Shifting security left helps to reduce security related problems too late in the Software Development LifeCycle. Your CI/CD pipelines can include a lot of stages to check IaC templates, Dockerfiles, Helm charts and other scripts which acts as the base for your cloud (native) workloads. However, it’s impossible to prevent every single issue in the cloud. Suppose a third party application contains configuration that is not aligned with your internal security rules. Or you require other exceptions to make sure your container runs in the desired state on your Kubernetes cluster. It can also be the case to monitor your mission critical applications to a greater level of detail. Since you can’t (always) control your end-users and cloud-systems, there is a clear need to secure your cloud runtime environment. In this article we’ll explore what you need to know about Cloud Workload Protection.
What is it?
Based on the shared responsibility model, you are responsible for securing what you are running in the cloud. This means end-users are responsible for their “compute” workloads, whether it be Virtual Machines, containers, serverless applications or anything else. In case of the IaaS deployment model, the end-user is responsible for the Operating System of the Virtual Machine: security patches, controlling the network traffic to and from the VM, monitor for security incidents, etc.
When running a bunch of containers, perhaps in a Kubernetes cluster, things become more complicated since containers come and go as they are needed. Services can spawn on itself without interfering of any system administrator, think about auto-scaling to handle peak traffic. With Serverless architectures, you require a completely new way of thinking, since your functions require “compute” power but this all happens “under the hood”. That does not mean it’s not there, you just don’t see it, but you are still responsible for it.
Cloud providers offer extra security features on top of their native services. Think of a Web Application Firewall, control policies, security controls to check your (static) cloud configurations. However, they rarely offer any kind of threat protection for your actual workloads. Microsoft is the exception to the rule, since it offers Microsoft Defender for various of their other services.
How to protect?
Cloud Workload Protection is a (third party) service or “platform” that constantly monitors your running applications in the cloud. Every application that you run should be trusted and the CWP helps to make sure it stays trusted. It’s important that your workloads are not interrupted by the CWP platform. Besides this, it’s not desired that you need to make any changes to your workloads. Sometimes this is required, in case the actual runtime is not under your control. For example for AWS Fargate or Serverless related workloads.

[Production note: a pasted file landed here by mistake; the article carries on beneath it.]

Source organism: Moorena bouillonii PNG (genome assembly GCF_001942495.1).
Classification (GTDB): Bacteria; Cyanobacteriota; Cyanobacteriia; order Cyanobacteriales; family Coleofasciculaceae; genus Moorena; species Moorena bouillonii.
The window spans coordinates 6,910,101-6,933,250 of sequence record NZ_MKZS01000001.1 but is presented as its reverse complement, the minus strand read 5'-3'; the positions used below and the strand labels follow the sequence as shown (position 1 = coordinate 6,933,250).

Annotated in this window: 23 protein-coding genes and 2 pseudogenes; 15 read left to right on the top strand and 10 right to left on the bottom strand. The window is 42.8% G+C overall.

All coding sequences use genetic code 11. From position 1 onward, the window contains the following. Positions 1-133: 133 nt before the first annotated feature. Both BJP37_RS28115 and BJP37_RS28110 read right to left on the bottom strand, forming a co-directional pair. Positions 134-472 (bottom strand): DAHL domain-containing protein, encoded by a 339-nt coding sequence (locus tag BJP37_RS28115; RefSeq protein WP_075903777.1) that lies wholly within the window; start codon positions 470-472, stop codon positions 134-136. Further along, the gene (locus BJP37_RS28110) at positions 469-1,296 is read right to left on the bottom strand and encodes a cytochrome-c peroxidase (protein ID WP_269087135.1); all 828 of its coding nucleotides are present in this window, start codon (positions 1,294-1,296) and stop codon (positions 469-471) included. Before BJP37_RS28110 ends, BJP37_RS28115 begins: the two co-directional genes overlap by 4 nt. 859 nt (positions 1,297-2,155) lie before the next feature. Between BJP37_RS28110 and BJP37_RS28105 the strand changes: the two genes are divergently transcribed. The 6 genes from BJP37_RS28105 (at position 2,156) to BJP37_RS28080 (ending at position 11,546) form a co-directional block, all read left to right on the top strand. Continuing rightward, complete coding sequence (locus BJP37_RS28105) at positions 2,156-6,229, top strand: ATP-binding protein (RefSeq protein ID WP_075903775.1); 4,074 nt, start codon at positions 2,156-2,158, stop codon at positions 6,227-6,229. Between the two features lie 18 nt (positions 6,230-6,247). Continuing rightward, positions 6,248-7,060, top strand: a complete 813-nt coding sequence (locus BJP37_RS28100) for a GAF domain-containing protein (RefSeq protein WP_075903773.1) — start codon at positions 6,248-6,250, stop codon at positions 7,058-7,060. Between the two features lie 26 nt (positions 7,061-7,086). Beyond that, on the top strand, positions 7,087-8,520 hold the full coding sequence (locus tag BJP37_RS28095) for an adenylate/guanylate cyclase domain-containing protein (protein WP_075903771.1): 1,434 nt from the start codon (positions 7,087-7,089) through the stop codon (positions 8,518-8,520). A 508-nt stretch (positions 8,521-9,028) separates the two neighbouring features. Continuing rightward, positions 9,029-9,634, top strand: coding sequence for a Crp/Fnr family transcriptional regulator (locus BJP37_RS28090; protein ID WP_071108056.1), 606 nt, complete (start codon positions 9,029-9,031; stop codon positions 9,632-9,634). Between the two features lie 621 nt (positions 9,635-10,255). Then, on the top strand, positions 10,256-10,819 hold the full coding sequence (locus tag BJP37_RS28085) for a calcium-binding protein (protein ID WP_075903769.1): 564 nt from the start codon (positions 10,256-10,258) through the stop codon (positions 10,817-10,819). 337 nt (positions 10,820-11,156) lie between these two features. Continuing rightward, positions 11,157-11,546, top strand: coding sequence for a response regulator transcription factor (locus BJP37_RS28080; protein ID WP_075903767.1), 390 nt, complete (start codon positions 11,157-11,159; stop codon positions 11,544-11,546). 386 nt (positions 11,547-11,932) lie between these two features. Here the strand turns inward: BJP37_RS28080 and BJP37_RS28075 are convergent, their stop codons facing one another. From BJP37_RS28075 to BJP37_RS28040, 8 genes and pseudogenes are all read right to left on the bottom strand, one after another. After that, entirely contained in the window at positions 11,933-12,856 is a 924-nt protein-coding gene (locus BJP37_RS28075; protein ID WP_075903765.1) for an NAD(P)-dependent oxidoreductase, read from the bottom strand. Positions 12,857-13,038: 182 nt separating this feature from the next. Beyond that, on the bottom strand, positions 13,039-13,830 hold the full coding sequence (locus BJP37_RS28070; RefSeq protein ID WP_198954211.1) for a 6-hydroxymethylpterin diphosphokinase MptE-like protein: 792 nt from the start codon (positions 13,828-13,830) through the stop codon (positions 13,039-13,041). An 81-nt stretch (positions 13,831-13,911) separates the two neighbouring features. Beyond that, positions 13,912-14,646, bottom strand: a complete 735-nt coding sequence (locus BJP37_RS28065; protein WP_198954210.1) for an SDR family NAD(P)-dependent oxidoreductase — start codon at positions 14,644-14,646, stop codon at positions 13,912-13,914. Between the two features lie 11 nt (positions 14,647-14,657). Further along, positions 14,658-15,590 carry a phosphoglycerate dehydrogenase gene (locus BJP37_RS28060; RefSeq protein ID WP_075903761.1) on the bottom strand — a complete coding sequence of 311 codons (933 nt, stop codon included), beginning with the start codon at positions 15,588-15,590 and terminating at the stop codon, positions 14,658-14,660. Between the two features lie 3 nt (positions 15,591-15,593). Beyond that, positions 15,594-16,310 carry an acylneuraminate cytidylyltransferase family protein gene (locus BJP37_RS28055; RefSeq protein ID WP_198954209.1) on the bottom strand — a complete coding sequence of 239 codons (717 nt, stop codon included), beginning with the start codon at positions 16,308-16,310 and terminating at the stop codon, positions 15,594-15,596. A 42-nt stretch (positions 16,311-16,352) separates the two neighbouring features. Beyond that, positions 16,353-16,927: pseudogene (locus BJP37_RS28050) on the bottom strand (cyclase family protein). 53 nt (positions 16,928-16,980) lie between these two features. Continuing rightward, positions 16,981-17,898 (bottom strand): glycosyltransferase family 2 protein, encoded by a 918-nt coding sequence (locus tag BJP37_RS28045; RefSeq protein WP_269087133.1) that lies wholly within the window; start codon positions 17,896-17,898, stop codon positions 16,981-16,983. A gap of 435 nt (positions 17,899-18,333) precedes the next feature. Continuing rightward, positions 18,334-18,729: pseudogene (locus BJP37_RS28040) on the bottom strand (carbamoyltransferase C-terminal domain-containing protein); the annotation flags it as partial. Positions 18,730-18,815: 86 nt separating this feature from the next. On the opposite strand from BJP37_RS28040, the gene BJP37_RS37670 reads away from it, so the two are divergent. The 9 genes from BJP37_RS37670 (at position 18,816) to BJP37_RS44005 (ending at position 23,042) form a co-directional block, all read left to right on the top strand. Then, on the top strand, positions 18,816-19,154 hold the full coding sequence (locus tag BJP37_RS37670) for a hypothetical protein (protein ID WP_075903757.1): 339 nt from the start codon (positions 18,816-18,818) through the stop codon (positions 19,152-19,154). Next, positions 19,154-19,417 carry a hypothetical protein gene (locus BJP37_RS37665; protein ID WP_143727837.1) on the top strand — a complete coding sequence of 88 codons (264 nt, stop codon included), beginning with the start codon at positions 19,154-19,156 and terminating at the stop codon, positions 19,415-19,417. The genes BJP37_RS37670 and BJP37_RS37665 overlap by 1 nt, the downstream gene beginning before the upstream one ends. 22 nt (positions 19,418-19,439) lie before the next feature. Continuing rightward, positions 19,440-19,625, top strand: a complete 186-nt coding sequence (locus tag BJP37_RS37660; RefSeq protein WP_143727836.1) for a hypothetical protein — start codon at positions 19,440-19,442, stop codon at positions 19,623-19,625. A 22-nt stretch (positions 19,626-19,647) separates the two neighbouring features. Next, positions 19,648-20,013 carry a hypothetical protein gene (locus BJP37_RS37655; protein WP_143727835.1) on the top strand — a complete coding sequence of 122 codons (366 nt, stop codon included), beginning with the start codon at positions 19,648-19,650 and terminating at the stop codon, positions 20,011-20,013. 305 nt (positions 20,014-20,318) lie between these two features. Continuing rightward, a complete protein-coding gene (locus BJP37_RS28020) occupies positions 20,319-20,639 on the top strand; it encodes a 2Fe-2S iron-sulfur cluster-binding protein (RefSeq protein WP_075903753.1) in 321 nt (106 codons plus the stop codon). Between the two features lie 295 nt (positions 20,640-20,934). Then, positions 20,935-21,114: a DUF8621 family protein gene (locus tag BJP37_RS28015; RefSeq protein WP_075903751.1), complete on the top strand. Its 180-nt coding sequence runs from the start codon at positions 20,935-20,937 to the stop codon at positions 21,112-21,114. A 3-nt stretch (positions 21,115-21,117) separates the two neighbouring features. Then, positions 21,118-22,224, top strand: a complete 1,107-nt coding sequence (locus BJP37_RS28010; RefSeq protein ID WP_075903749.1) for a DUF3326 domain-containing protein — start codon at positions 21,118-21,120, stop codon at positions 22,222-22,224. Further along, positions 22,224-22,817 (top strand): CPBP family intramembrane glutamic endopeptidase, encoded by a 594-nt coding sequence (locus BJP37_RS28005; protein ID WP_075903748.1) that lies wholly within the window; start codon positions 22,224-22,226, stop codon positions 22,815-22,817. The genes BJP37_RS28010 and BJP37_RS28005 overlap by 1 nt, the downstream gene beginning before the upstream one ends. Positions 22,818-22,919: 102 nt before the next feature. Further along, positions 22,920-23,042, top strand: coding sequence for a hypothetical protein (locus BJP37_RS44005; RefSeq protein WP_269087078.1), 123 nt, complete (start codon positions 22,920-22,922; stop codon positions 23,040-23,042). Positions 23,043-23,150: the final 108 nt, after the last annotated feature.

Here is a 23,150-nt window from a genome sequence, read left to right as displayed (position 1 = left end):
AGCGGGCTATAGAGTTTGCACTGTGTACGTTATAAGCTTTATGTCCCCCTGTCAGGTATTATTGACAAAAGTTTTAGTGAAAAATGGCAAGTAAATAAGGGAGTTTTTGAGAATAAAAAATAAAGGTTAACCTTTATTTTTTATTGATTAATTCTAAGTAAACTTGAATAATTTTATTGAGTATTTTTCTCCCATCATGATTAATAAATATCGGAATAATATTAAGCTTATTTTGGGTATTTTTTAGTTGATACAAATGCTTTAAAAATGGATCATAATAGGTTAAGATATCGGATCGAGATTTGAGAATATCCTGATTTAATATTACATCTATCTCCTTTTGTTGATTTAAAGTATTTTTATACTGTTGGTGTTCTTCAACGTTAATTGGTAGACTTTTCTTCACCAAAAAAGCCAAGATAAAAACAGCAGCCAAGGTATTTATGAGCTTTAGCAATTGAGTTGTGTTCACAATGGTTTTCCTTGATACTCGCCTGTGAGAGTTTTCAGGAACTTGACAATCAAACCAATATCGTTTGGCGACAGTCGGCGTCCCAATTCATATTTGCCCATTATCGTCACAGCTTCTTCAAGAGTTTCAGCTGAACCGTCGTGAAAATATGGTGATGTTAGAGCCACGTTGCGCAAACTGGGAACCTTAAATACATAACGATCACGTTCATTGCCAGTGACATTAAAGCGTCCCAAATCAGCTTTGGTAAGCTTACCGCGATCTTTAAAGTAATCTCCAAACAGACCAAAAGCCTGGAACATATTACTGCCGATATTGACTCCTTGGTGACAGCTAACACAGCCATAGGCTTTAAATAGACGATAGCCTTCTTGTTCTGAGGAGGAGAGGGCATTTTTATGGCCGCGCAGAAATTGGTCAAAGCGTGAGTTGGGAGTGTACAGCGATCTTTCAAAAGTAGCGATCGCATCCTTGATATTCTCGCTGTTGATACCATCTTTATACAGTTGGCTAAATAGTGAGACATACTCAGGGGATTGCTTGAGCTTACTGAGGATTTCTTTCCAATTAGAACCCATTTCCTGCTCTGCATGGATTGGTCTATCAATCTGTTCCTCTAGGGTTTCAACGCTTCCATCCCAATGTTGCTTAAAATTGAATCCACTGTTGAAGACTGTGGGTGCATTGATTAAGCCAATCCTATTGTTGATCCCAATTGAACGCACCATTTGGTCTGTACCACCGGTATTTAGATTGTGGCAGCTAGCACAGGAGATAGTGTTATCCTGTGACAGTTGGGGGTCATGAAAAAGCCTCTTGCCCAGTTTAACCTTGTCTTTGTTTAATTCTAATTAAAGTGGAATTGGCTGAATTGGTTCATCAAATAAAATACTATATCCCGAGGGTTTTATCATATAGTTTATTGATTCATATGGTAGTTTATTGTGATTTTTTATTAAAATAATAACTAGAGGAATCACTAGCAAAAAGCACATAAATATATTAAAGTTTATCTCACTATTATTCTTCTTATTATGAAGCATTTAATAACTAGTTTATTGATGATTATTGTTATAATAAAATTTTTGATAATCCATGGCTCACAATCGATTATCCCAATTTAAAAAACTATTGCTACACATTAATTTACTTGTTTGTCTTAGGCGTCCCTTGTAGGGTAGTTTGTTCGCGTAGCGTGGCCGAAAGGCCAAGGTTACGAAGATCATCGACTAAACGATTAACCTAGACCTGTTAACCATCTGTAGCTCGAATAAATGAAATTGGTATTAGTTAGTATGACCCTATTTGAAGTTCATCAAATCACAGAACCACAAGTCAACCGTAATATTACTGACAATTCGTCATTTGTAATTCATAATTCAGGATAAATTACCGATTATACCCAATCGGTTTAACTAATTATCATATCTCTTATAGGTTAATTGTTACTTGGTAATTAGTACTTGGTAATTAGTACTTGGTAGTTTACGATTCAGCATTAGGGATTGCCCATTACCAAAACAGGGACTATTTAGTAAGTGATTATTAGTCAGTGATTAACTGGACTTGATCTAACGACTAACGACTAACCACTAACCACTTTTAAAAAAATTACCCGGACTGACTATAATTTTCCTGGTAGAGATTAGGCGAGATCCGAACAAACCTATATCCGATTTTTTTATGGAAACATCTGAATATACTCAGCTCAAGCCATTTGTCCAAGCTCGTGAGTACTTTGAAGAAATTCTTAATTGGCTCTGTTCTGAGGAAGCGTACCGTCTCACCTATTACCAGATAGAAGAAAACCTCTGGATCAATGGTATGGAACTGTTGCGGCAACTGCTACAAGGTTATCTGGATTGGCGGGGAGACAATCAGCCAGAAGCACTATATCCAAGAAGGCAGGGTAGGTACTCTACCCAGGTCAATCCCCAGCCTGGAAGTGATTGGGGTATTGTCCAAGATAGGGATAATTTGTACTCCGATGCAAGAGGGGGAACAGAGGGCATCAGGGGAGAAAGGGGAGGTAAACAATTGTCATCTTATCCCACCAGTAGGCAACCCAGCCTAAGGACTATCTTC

From a functional point of view, most workload protection offers the following features:
- Vulnerability management of every service that is dedicated to “compute”.
- Track running workloads for compliance related issues.
- Alert or even block infrastructure related aspects if critical threads are detected.
- Protection of core infrastructure resources such as networking, file systems and other processes.
More advanced features include forensics which let’s you analyze events, configurations and other information that acts as an “audit trail” after a (potential) security incident. With this feature, you can find the actual root cause of issues and it helps to prevent similar issues in the future.
Another advanced feature consists of behavioral modeling. This is a concept that “records” the current behavior of your application. The Cloud Workload Protection Platform learns “normal behavior” and anything that deviates from it, is recorded. Based on your preferences you can alert upon suspicious behavior or completely block your component or application. Not all deployment types support it, but this applies at least to containerized workloads.
As with Container security, the number of solutions to offer Cloud Workload Protection Platforms is growing. Key players on the market offer their tools that emerged on the marked relatively long time ago:
- Aquasec offers the “Integrated Cloud Native Security Platform” to protect VMs, containers and serverless workloads. It enforces immutability of your applications in runtime. It also helps to establish zero-trust networking by detecting and stopping suspicious network activities. Therefore it also acts as a firewall for your containers, monitoring incoming and outgoing traffic.
- Sysdig is based on Wireshark, a popular Linux networking tool to detect suspicious (network) related behavior. The new tool is now called Sysdig Falco and it offers similar features compared to Aquasec. It also includes runtime protection for Fargate tasks and it provides auto-remediate and response actions to threats.
- Quite recently Palo Alto Networks acquired Twistlock container security to incorporate it into their Prisma Cloud suite. In essence this tool offers both Cloud Security Posture Management as well as Cloud Workload Protection for nearly every compute option in the cloud plus in your own data-center.
Since Azure is the only cloud service provider that offers some kind of workload protection, it’s important to note that Microsoft now offers “Microsoft Defender for cloud”. Previously, this single service consisted of two independent services: Azure Security Center and Azure Defender. Microsoft Defender has a very broad scope: it does not only protect running containers, container registries and Kubernetes clusters, but it can also detect security issues in storage accounts. Surprisingly it cannot protect containers that are build using Windows based images: these are not supported (yet). The same is true for distroless and super-minimalist images such as Docker scratch. Furthermore, the Open Container Initiative (OCI) image format is also not supported yet. Once these features are implemented, you have a pure cloud native service that offers Cloud Workload Protection for all of your containers that integrates perfectly with your other cloud native services.